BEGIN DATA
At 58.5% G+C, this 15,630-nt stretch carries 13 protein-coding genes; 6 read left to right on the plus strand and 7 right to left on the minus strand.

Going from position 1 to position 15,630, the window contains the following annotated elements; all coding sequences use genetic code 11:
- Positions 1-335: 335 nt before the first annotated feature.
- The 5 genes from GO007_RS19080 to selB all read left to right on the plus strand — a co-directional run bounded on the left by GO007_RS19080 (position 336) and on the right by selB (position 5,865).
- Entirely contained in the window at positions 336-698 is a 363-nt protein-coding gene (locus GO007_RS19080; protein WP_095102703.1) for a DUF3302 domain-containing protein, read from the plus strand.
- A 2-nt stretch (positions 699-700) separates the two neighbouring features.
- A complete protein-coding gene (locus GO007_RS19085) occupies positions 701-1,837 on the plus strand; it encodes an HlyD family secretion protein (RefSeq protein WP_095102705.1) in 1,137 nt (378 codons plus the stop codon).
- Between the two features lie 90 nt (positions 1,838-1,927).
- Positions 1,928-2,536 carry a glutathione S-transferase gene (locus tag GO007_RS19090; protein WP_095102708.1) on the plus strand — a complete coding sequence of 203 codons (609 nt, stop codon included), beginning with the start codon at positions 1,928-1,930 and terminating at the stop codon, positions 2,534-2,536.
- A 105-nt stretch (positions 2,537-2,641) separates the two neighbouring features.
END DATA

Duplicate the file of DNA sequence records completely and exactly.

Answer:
At 58.5% G+C, this 15,630-nt stretch carries 13 protein-coding genes; 6 read left to right on the plus strand and 7 right to left on the minus strand.

Going from position 1 to position 15,630, the window contains the following annotated elements; all coding sequences use genetic code 11:
- Positions 1-335: 335 nt before the first annotated feature.
- The 5 genes from GO007_RS19080 to selB all read left to right on the plus strand — a co-directional run bounded on the left by GO007_RS19080 (position 336) and on the right by selB (position 5,865).
- Entirely contained in the window at positions 336-698 is a 363-nt protein-coding gene (locus GO007_RS19080; protein WP_095102703.1) for a DUF3302 domain-containing protein, read from the plus strand.
- A 2-nt stretch (positions 699-700) separates the two neighbouring features.
- A complete protein-coding gene (locus GO007_RS19085) occupies positions 701-1,837 on the plus strand; it encodes an HlyD family secretion protein (RefSeq protein WP_095102705.1) in 1,137 nt (378 codons plus the stop codon).
- Between the two features lie 90 nt (positions 1,838-1,927).
- Positions 1,928-2,536 carry a glutathione S-transferase gene (locus tag GO007_RS19090; protein WP_095102708.1) on the plus strand — a complete coding sequence of 203 codons (609 nt, stop codon included), beginning with the start codon at positions 1,928-1,930 and terminating at the stop codon, positions 2,534-2,536.
- A 105-nt stretch (positions 2,537-2,641) separates the two neighbouring features.